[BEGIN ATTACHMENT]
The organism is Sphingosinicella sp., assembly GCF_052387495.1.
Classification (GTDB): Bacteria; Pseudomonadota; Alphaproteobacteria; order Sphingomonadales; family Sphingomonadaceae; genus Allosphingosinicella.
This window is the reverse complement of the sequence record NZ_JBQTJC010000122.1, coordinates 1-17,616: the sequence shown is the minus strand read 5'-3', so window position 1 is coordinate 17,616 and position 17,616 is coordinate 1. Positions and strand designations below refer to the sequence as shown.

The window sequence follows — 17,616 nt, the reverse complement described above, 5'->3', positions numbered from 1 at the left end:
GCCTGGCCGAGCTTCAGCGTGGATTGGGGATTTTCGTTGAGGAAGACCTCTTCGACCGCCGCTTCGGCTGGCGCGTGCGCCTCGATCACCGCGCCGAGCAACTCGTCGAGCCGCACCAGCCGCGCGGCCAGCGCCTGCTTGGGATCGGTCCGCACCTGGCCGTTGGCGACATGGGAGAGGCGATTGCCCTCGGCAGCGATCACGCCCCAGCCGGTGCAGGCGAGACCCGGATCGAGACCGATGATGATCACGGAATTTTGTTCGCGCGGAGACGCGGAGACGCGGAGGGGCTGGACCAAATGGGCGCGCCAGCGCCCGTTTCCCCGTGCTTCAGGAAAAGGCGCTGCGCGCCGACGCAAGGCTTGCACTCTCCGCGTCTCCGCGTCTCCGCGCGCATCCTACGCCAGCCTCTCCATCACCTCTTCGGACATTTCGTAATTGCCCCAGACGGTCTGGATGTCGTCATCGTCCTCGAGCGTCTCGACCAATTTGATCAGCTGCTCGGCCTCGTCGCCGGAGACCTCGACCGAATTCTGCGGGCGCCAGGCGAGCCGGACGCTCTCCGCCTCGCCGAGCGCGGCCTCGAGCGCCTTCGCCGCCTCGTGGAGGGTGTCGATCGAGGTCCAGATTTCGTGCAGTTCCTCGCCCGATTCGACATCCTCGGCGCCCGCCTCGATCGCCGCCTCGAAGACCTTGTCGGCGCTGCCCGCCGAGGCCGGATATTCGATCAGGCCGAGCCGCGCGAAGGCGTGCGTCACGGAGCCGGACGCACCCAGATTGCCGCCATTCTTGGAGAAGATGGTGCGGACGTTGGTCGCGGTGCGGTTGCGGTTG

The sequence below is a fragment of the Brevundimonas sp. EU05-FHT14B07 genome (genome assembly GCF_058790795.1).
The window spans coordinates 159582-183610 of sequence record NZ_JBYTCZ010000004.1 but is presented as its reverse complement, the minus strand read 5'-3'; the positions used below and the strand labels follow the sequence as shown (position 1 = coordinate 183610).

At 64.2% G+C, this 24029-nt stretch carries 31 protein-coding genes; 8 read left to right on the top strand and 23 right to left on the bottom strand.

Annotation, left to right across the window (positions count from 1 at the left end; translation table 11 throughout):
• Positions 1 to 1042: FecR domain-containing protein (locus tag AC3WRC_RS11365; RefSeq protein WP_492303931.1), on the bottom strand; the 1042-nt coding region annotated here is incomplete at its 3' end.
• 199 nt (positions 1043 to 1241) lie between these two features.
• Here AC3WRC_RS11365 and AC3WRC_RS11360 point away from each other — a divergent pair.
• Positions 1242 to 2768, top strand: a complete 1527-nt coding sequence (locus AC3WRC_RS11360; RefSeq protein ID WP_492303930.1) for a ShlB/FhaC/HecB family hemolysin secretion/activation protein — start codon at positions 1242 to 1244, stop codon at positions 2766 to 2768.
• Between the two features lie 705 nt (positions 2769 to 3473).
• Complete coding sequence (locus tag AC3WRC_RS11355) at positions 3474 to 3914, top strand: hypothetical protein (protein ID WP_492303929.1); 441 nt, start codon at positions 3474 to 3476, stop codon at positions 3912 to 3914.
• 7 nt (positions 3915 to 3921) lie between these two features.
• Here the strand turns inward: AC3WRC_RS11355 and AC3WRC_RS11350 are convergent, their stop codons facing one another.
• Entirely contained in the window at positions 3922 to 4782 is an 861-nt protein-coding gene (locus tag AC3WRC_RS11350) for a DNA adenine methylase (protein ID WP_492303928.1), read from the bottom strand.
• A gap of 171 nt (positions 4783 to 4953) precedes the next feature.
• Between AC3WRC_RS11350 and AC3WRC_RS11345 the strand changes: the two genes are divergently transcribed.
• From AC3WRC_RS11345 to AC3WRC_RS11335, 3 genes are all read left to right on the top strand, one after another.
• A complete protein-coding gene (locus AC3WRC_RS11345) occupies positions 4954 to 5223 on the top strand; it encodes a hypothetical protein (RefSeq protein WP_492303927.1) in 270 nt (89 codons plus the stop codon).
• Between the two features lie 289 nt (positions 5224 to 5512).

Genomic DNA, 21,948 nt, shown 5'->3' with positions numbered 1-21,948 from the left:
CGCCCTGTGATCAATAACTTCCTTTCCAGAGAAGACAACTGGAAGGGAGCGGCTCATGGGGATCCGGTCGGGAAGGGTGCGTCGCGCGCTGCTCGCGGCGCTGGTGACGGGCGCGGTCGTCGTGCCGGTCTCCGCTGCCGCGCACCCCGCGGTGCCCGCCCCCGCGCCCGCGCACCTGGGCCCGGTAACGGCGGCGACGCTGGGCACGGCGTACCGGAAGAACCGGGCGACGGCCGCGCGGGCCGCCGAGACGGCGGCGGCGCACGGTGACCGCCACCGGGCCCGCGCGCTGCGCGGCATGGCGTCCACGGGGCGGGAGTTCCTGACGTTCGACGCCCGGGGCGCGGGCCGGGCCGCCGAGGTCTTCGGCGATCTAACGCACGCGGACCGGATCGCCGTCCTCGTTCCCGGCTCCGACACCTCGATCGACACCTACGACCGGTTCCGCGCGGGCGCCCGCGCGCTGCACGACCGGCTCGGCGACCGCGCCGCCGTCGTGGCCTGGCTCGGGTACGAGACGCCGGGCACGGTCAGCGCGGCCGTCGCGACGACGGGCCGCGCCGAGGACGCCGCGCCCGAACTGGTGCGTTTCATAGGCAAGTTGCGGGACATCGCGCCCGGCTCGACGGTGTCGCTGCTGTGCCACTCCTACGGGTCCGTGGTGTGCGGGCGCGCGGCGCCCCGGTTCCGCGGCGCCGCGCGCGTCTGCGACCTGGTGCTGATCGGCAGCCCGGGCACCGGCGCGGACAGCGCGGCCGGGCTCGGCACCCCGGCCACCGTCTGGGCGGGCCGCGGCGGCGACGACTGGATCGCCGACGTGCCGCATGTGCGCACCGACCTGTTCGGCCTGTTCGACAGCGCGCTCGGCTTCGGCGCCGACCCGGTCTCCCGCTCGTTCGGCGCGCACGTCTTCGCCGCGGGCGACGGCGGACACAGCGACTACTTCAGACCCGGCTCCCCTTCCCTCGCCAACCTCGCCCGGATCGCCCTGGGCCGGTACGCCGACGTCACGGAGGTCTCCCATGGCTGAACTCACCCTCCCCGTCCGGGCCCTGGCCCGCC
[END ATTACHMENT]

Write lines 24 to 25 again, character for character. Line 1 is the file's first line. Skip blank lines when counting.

Genomic DNA, 21,948 nt, shown 5'->3' with positions numbered 1-21,948 from the left:
CGCCCTGTGATCAATAACTTCCTTTCCAGAGAAGACAACTGGAAGGGAGCGGCTCATGGGGATCCGGTCGGGAAGGGTGCGTCGCGCGCTGCTCGCGGCGCTGGTGACGGGCGCGGTCGTCGTGCCGGTCTCCGCTGCCGCGCACCCCGCGGTGCCCGCCCCCGCGCCCGCGCACCTGGGCCCGGTAACGGCGGCGACGCTGGGCACGGCGTACCGGAAGAACCGGGCGACGGCCGCGCGGGCCGCCGAGACGGCGGCGGCGCACGGTGACCGCCACCGGGCCCGCGCGCTGCGCGGCATGGCGTCCACGGGGCGGGAGTTCCTGACGTTCGACGCCCGGGGCGCGGGCCGGGCCGCCGAGGTCTTCGGCGATCTAACGCACGCGGACCGGATCGCCGTCCTCGTTCCCGGCTCCGACACCTCGATCGACACCTACGACCGGTTCCGCGCGGGCGCCCGCGCGCTGCACGACCGGCTCGGCGACCGCGCCGCCGTCGTGGCCTGGCTCGGGTACGAGACGCCGGGCACGGTCAGCGCGGCCGTCGCGACGACGGGCCGCGCCGAGGACGCCGCGCCCGAACTGGTGCGTTTCATAGGCAAGTTGCGGGACATCGCGCCCGGCTCGACGGTGTCGCTGCTGTGCCACTCCTACGGGTCCGTGGTGTGCGGGCGCGCGGCGCCCCGGTTCCGCGGCGCCGCGCGCGTCTGCGACCTGGTGCTGATCGGCAGCCCGGGCACCGGCGCGGACAGCGCGGCCGGGCTCGGCACCCCGGCCACCGTCTGGGCGGGCCGCGGCGGCGACGACTGGATCGCCGACGTGCCGCATGTGCGCACCGACCTGTTCGGCCTGTTCGACAGCGCGCTCGGCTTCGGCGCCGACCCGGTCTCCCGCTCGTTCGGCGCGCACGTCTTCGCCGCGGGCGACGGCGGACACAGCGACTACTTCAGACCCGGCTCCCCTTCCCTCGCCAACCTCGCCCGGATCGCCCTGGGCCGGTACGCCGACGTCACGGAGGTCTCCCATGGCTGAACTCACCCTCCCCGTCCGGGCCCTGGCCCGCC